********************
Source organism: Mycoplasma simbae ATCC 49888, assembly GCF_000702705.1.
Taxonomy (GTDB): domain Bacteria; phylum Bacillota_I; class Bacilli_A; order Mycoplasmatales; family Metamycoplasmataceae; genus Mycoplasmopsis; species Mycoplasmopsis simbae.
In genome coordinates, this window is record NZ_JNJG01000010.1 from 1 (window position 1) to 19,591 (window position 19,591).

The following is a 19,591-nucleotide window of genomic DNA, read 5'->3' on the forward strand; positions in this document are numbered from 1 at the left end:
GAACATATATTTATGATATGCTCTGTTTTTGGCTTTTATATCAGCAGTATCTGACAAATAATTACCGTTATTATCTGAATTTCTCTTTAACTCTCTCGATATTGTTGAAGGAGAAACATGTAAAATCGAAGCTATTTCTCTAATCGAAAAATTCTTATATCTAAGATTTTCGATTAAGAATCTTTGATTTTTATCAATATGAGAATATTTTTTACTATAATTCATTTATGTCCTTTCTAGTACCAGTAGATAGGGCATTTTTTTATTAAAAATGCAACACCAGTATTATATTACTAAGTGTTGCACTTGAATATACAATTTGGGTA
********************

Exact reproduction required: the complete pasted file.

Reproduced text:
Source organism: Mycoplasma simbae ATCC 49888, assembly GCF_000702705.1.
Taxonomy (GTDB): domain Bacteria; phylum Bacillota_I; class Bacilli_A; order Mycoplasmatales; family Metamycoplasmataceae; genus Mycoplasmopsis; species Mycoplasmopsis simbae.
In genome coordinates, this window is record NZ_JNJG01000010.1 from 1 (window position 1) to 19,591 (window position 19,591).

The following is a 19,591-nucleotide window of genomic DNA, read 5'->3' on the forward strand; positions in this document are numbered from 1 at the left end:
GAACATATATTTATGATATGCTCTGTTTTTGGCTTTTATATCAGCAGTATCTGACAAATAATTACCGTTATTATCTGAATTTCTCTTTAACTCTCTCGATATTGTTGAAGGAGAAACATGTAAAATCGAAGCTATTTCTCTAATCGAAAAATTCTTATATCTAAGATTTTCGATTAAGAATCTTTGATTTTTATCAATATGAGAATATTTTTTACTATAATTCATTTATGTCCTTTCTAGTACCAGTAGATAGGGCATTTTTTTATTAAAAATGCAACACCAGTATTATATTACTAAGTGTTGCACTTGAATATACAATTTGGGTA